The “me of 1997” would never have believed this. I was a usenet weenie and infocom fan then, excited about the so-called “world wide web” and voraciously reading as many Wheel of Time conspiracy theories as I could get my hands on. The internet was wildly exciting, but entirely text-based. We were all on dial-up (and I was thrilled I could talk to my then-boyfriend when we had to be apart without long-distance bills!)
Now, of course, we have streaming video, online shopping, and complex, imaginative platforms like Craftsy. If you’d told 1997 Amy that someday she’d be teaching a class on producing hand-knit wardrobe staples over the internet? I probably would have laughed.
But I’m pretty excited that the future has worked out this way. And I’m super thrilled to introduce my Knit to Flatter class, offered within the Craftsy platform. (The lovely photos in this graphic, by Karen Pearson, are from my Knit to Flatter book and are used with permission.)
What’s in the class, you ask?
In this lovely companion to the book, I cover a wealth of information about choosing sweater styles that will make you happy and helping them fit the gorgeous body you have. Specifically, we hit:
- Analyzing and measuring your body
- How clothing changes the way you look, and how to achieve a more “average” figure shape by manipulating your appearance with clothing
- Advice for getting a sweater you love to wear
- How to choose a size that will fit your shoulders, and compare your measurement sheet against a pattern’s schematic to identify required modifications
- How to work many of those modifications
I love teaching these classes in person. There’s such a special thing about getting to interact 1-on-1, live, with my students. And I hear that my students appreciate the chance to actually try on my sweater samples and see in 3-d what works! But unfortunately, I can’t be everywhere. And teaching the class on Craftsy does a wonderful job of helping me connect to my students, almost as if I were there.
Although the great discussion / question-and-answer / student group capabilities of the Craftsy platform are great, I think for this particular class one feature stands out as better than any other: You can watch the content as often as you want, as many times as you want, forever. With classes like Knit to Flatter, where there is so much information (some of which is likely to change the way you think about sweater knitting), the value of the repeat can’t be overstated. In fact, I’ve heard from several former in-person students who signed up as a refresher, and they’re loving it!
The class includes lots of samples from my book, shown on models of each of the 3 body types. The class allowed us to do one thing that just wasn’t appropriate for the book, and that is to show our lovely (lovely) models in styles that unbalance their figures, as well as the more flattering choices. This really brings home the visual impact of clothing in what I hope is an entirely positive way. These are lovely women, and lovely sweaters (if I do say so myself!). The combination is just a little off sometimes, and it’s nice to be able to see that. (At least, I think it is.)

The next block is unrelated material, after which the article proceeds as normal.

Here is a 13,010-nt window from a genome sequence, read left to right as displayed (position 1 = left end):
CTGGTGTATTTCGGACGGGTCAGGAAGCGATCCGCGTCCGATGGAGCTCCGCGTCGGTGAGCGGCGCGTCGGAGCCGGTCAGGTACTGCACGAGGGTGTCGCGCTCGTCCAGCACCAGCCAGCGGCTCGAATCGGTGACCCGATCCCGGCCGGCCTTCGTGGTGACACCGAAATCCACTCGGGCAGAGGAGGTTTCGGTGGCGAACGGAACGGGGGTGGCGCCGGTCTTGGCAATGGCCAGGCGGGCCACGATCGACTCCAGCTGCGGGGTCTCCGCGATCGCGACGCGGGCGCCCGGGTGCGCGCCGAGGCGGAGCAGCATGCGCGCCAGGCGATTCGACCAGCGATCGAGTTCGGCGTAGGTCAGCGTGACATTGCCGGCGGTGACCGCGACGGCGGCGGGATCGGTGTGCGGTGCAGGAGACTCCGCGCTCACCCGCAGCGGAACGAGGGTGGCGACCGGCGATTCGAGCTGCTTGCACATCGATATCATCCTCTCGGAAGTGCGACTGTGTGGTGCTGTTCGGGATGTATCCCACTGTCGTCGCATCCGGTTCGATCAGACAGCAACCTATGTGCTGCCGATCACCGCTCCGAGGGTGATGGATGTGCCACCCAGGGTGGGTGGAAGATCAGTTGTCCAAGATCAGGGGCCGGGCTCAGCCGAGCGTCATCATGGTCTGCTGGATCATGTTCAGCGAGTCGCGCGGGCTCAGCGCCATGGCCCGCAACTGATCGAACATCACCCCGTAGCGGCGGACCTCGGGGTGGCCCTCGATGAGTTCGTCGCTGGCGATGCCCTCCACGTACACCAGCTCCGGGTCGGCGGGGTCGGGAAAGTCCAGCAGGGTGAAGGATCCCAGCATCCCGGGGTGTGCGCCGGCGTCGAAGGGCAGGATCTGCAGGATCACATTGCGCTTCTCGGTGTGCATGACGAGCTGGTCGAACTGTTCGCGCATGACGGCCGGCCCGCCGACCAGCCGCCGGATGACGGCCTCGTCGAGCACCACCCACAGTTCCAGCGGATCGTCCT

Of course, your own comfort in your clothes is the single biggest determining factor for how something looks. So if any of the models had really liked the the way they looked in the “off” sweaters, the segment would have played out very differently! I say this because I’m utterly, utterly uninterested in being some kind of “What not to wear” lady. Wear what you love! (But if you need help figuring out what to love, try these suggestions.)
I’m really excited to connect with everyone within the Craftsy platform. I view the book, in-person classes, and the Craftsy class as ways to learn about this topic that all reinforce one another–that all give you something slightly different. But if you take the course and disagree, know that Craftsy has a great refund policy.
Interested in taking the course? You can sign up here at a 50% discount off of the regular course price of $39.99:
Interested in hearing more about the course from other perspectives? Several people are reviewing it, and I’ll be linking to their reviews as they go live. (Here’s one from my good friend Jackie.) But you can also see what other Craftsy students are saying, here on the review page:
I definitely hope you love the course. And if online learning just isn’t your thing (or even if it is), I hope that we connect in person or about the book, too. This is such an important topic–it really transcends hand-knits and speaks to something fundamental (at least for me). I’m thrilled to be able to share it with you.